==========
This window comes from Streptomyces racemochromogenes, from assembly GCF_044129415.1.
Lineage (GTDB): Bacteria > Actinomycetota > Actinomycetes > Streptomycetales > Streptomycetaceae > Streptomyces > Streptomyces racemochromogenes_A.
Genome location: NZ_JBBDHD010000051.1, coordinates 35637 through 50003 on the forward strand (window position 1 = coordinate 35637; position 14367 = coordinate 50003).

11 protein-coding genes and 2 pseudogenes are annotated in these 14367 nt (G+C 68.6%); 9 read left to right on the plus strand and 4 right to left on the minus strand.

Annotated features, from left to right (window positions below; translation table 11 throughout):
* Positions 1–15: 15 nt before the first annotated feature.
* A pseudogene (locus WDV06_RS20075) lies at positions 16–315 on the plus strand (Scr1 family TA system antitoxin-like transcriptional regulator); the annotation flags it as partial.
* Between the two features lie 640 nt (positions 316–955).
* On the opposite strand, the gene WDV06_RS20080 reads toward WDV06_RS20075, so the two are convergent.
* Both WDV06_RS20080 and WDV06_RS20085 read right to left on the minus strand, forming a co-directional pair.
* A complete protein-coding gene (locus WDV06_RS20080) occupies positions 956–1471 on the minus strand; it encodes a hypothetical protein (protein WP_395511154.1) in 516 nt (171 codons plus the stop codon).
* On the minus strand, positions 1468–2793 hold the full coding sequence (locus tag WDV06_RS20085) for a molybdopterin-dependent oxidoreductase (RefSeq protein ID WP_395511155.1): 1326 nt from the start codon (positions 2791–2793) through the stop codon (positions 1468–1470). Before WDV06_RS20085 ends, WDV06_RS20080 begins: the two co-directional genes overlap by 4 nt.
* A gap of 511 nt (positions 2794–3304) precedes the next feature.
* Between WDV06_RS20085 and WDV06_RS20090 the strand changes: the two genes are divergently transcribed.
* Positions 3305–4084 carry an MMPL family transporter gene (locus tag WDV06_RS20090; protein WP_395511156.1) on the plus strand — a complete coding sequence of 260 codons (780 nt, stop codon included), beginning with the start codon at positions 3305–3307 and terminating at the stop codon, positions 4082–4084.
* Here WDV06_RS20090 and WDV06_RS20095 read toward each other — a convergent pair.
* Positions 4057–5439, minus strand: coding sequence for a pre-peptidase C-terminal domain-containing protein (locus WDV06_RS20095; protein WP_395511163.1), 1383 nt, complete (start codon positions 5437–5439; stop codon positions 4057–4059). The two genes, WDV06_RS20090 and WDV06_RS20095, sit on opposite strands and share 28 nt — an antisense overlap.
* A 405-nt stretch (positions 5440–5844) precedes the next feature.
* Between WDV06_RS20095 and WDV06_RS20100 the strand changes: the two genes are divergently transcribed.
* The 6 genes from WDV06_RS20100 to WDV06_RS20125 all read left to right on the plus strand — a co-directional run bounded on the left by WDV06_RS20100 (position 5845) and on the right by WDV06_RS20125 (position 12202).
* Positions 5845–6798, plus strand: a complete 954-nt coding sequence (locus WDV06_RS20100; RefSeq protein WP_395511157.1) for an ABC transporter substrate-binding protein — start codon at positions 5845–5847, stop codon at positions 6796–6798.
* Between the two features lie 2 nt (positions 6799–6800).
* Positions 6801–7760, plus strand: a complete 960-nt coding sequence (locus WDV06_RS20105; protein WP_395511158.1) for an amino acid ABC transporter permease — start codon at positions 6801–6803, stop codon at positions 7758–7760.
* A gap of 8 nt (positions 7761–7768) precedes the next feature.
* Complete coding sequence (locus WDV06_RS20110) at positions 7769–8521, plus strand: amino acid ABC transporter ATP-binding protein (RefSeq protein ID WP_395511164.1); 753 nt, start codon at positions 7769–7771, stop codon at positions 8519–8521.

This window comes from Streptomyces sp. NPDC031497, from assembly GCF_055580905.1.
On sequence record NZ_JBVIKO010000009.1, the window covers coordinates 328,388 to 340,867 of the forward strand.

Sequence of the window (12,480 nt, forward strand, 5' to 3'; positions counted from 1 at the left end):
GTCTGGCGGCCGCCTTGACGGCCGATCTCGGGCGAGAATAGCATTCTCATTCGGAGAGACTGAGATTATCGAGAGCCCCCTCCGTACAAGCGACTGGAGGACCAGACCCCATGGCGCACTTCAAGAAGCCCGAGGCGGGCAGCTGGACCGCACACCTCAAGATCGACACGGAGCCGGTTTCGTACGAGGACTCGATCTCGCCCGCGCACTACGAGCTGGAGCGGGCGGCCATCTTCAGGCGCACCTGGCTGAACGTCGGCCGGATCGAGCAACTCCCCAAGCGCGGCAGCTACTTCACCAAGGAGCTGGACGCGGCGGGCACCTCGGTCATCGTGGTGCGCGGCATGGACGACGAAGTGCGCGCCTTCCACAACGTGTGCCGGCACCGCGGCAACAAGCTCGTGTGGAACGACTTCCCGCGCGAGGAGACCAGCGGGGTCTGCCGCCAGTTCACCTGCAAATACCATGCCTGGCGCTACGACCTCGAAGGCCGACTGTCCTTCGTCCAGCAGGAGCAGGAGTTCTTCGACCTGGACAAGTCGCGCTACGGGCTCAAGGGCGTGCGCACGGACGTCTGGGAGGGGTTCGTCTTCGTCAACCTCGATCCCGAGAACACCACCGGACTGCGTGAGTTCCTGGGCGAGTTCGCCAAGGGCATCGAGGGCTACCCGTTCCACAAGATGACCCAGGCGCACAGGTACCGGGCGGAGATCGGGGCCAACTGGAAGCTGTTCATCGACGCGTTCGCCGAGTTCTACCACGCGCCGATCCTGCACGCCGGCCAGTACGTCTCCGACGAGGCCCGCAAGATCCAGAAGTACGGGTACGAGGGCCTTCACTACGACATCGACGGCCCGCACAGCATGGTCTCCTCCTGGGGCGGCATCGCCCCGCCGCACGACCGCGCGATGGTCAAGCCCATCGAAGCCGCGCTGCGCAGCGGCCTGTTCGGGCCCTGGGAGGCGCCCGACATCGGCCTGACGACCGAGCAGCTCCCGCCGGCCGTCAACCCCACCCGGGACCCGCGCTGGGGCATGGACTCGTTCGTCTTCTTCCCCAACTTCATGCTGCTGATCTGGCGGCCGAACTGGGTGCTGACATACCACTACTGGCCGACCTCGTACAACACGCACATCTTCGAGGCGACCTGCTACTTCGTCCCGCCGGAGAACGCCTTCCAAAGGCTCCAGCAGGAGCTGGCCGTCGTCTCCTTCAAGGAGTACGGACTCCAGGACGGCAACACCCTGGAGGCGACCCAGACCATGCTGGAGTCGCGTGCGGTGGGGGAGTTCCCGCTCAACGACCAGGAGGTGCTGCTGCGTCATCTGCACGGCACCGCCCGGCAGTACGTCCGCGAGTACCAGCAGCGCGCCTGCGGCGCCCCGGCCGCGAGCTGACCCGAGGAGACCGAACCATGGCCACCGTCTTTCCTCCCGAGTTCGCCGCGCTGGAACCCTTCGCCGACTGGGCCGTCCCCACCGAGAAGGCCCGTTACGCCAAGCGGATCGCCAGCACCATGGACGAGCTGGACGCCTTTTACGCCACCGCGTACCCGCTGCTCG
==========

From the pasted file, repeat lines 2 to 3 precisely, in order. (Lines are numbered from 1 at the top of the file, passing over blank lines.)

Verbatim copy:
Lineage (GTDB): Bacteria > Actinomycetota > Actinomycetes > Streptomycetales > Streptomycetaceae > Streptomyces > Streptomyces racemochromogenes_A.
Genome location: NZ_JBBDHD010000051.1, coordinates 35637 through 50003 on the forward strand (window position 1 = coordinate 35637; position 14367 = coordinate 50003).